BetaCygnus wrote: ↑
Wed Feb 13, 2019 3:36 am
darrin wrote: ↑
Mon Feb 11, 2019 11:17 am
How did Picard put it, "Villains who twirl their mustaches are easy to spot"?
Nice quote there, darrin! =)
Heh, thanks. In this context though, especially given what anaril says above, I keep thinking of the scene I already linked a while back, when Picard and Guinan discuss the impact of having access to disposable people
Now I don't want to argue against paarfi on this, all his quotes are correct of course. But the key point for me is that Ping is
capable of "going all the way", and it can't possibly be an accident that she can. Whether this was just a matter of "professional pride" on the Old Man's part, or something more deliberate (part of explicit -- no pun intended -- design requirements from Sony Product) is hard to say yet. And I have no doubt the Old Man is more than capable of getting that part of the design right without necessarily being as intellectually interested in it as in the emotional aspects he discusses here, so that distinction might not even be all that critically important.
And yes, that part of her is "hers", she gets to choose... and yet, I have a really strong (and really bad
) feeling that the Old Man has, or could easily work out, a very good idea of exactly what steps any given "user" would need to go through to "unlock" that feature, not to "force" her as part of a game, but to "convince" her that that is what she actually wants at the moment. (A cynic might say at this point that in some ways that is how it works a lot of the time with "real" people -- Beth describing to Jerry all the other guys in high school who would "say anything to complete their mission". So again, even from a "professional pride" point of view, the designers would think of that as just adding more realism.)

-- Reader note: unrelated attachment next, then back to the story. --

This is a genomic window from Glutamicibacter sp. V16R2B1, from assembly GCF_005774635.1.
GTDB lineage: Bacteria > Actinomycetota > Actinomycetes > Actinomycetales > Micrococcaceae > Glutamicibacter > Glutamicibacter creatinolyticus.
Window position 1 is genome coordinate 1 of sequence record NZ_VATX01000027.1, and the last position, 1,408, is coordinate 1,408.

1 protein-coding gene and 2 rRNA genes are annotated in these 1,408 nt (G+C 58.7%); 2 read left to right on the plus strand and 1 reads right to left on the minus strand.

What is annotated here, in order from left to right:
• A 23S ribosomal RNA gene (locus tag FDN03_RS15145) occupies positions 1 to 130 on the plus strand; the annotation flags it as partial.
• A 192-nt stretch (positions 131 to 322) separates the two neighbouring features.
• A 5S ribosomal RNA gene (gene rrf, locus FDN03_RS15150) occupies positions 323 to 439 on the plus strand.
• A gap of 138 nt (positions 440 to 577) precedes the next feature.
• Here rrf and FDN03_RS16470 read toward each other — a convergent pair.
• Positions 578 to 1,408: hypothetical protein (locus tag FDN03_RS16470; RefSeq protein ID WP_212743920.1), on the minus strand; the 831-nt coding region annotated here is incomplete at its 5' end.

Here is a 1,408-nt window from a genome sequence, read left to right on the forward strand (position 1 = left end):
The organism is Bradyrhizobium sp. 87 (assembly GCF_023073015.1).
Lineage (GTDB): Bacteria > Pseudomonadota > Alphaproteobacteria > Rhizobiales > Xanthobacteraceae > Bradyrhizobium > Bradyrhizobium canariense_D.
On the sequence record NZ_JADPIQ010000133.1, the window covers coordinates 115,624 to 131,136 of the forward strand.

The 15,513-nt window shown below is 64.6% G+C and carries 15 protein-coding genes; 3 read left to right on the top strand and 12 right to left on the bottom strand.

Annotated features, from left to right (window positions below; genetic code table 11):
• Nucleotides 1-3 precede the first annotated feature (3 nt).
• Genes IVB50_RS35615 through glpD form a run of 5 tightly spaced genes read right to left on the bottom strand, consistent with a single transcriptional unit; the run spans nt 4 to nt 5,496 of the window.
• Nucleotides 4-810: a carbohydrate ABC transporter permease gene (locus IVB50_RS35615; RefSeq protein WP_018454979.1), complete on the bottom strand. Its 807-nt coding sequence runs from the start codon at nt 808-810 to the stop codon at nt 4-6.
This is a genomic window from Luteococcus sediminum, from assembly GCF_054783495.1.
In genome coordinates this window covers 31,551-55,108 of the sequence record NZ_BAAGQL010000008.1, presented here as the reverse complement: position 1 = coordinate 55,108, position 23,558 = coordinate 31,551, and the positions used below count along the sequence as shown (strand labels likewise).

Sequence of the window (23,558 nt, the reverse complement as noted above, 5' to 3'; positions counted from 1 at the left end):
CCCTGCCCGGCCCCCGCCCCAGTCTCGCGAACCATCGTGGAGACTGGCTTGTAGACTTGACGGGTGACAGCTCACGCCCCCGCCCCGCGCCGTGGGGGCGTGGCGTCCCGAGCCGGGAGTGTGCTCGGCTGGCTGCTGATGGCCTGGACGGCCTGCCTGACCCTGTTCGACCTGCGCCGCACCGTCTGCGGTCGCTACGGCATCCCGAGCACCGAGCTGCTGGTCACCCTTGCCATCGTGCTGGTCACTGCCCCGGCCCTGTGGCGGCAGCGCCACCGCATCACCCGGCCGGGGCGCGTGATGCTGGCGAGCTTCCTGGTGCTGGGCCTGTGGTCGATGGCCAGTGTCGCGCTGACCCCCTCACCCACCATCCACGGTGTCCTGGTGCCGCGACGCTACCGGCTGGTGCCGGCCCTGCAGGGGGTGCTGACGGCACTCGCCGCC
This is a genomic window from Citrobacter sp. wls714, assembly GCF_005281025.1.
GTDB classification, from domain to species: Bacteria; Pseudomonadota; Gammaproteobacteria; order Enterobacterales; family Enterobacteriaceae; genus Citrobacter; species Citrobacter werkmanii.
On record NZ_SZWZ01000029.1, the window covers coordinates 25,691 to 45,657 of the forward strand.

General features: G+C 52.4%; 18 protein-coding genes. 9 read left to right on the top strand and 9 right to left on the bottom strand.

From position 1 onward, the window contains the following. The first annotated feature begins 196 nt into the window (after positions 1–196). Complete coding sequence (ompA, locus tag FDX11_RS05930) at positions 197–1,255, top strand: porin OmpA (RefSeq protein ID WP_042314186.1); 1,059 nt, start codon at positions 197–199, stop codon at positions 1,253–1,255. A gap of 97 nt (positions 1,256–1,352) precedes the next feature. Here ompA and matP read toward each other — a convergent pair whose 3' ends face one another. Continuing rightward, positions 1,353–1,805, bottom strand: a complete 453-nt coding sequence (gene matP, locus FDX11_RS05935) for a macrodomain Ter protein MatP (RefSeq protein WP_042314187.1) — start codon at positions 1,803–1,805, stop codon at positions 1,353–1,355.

So even though I don't have any rational arguments to stack up here against paarfi's, my gut feeling is that I'm at least as worried as anaril. "A whole generation of disposable prostitutes" to paraphrase Guinan, in some ways an even squickier image than a bunch of robots digging away in the salt mines. And of course the ads, the instruction manuals, everything coming out of Sony brags about how beneficial this is ("hey, it's not a real
girl (or boy) having to do that stuff, think of the benefits!"), and affirms that it's her (or his) "choice", and warn against the dangers of trying to "force" it.
But it lives in your house.
It plays only with you.
It craves, and thrives on, your attention.
"Chobits" was ultimately disappointing to me, because in the end, no matter how much Hideki respects and genuinely loves Chi, she can't
go that far, even if she truly wants to.
It would completely erase her memory, effectively killing that "version" of Chi.
Of course that's not "necessary" to Hideki or Chi or their relationship, of course it's physically possible to live without that. But after all those volumes of hammering in that Chi was just as worthy of being an individual as any flesh-and-blood human, for her to be denied the agency to make that choice, for someone else to decide that for them, seemed almost as wrong to me as explicitly treating her like a piece of property had.
Now Fred said (or at least was claimed to have said, I am drawing from vague memories of posts on the old forums, I may be muddling here) that Ping wasn't Chi, that this wasn't going in the direction of Chobits, and I was pretty happy about that for exactly the above reason, and I let out a hearty "good for her" when Ping told Junko that part of her was "hers". Only now am I starting to worry that the opposite of Chi's situation could be even more horrific: you are designed
to think that part of you belongs to you, and when the user makes the "right choices" you are absolutely convinced it's your decision to respond in kind to whatever degree you both desire. But the cheat codes are out there, and you'll never know that they know just what script to read from to get you there.